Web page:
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Spruce can make clear lakes turn brown

Clear water from the lake Fiolen in Småland. Brown water from a stream that runs through the surrounding forest and into the lake. Photo: Emma Kritzberg
Clear water from the lake Fiolen in Småland. Brown water from a stream that runs through the surrounding forest and into the lake. Photo: Emma Kritzberg
When clear lakes turn brown it is problematic for the quality of drinking water as well as entire ecosystems. New research shows that land use most likely contributes to the so-called brownification.

When acidification peaked in Sweden in the 1980s it marked the start of regularly measuring the quality of the water. Data that has been collected ever since shows that lakes rapidly turn brown.

Until now it was a problem that the quality of the water before the 1980s was unknown. But now Emma Kritzberg, associate professor at the Department of Biology at Lund University, has put together a set of data that stretches back 80 years.

In order to do this, she has used records from the limnological field station in Aneboda in Småland, Sweden. These records go back to the 1930s and have never before been put together into one single set of data.

Using the data Emma Kritzberg shows that water was clearer before acidification than it is today. She can also see that the water started to turn brown long before acidification in the 1980s.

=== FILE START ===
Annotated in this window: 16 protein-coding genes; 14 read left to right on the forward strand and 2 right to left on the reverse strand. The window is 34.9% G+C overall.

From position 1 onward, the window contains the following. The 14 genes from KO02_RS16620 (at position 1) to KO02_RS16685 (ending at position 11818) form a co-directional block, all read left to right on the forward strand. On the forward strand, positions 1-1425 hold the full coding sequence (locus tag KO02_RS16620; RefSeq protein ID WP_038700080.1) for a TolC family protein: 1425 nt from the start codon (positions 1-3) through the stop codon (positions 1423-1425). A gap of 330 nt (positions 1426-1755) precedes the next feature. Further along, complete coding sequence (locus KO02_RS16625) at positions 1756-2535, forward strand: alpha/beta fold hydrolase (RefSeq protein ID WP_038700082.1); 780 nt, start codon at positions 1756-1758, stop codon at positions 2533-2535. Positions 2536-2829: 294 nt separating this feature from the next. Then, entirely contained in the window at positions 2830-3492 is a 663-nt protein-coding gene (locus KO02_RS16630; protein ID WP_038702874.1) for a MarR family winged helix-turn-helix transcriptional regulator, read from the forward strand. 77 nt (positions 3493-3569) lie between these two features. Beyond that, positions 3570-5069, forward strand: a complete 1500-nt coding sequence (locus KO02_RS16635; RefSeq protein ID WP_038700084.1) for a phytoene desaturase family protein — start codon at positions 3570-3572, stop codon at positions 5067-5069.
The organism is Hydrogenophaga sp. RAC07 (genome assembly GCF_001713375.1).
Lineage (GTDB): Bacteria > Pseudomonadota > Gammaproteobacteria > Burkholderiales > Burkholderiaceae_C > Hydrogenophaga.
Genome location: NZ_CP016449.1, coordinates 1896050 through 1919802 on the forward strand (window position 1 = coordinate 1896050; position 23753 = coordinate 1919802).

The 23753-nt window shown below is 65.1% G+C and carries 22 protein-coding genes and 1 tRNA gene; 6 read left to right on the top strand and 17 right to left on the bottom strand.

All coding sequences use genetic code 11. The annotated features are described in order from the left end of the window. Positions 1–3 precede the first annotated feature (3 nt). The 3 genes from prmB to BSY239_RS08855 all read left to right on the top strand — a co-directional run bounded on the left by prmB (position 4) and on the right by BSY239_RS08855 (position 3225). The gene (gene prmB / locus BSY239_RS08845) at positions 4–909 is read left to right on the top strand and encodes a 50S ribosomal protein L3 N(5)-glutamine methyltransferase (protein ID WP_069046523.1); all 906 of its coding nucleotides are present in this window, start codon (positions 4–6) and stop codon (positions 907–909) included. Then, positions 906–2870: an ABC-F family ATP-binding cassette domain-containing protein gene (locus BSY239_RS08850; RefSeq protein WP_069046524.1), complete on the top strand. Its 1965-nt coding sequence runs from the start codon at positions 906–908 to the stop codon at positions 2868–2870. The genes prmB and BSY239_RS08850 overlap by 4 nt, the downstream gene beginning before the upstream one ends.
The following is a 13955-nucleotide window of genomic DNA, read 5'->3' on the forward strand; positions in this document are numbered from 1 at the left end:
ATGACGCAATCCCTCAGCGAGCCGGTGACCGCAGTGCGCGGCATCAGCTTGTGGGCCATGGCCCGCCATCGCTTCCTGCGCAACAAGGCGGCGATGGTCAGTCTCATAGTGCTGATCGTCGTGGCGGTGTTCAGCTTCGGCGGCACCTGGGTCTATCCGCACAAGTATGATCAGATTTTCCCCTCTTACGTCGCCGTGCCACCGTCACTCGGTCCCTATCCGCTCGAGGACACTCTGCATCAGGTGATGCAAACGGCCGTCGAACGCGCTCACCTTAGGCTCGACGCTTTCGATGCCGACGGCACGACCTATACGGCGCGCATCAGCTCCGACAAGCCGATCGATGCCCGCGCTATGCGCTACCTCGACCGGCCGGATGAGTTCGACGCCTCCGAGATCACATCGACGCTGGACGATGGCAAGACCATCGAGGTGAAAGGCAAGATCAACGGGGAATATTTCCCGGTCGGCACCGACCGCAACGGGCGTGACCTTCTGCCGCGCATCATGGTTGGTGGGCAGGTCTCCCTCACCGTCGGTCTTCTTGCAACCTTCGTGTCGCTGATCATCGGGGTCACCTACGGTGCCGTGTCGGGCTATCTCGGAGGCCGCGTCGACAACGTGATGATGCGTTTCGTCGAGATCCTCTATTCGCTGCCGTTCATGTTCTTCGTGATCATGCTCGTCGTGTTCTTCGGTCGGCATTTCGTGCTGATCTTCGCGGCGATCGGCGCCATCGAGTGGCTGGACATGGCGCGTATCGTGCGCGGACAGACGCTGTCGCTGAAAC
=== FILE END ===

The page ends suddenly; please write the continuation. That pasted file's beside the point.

”A lot of people have claimed that brownification is a regression to a more natural condition. But my results show it is not. Instead, I believe land use is a very important factor”, Emma Kritzberg says.

The conclusion is drawn from how the landscape surrounding the lakes at Aneboda started to change more than a hundred years ago. Before the twentieth century spruce trees grew on approximately 15 per cent of the land, but then it changed. Today the corresponding figure is 65 per cent. The same shift in land use can be seen all over northern Europe.

”We know that spruce and pine make water turn brown. The reason why the change in colour happens so long after the trees were planted is probably because it takes several decades to build up layers of organic material in the ground”, says Emma Kritzberg.

If her theory is correct there could be a ”cure” for brownification.

”It is speculation, but it seems likely that if you grow less conifer and more leafy trees close to surface water it would lead to clearer water in due time.”

 

Text: Jan Olsson

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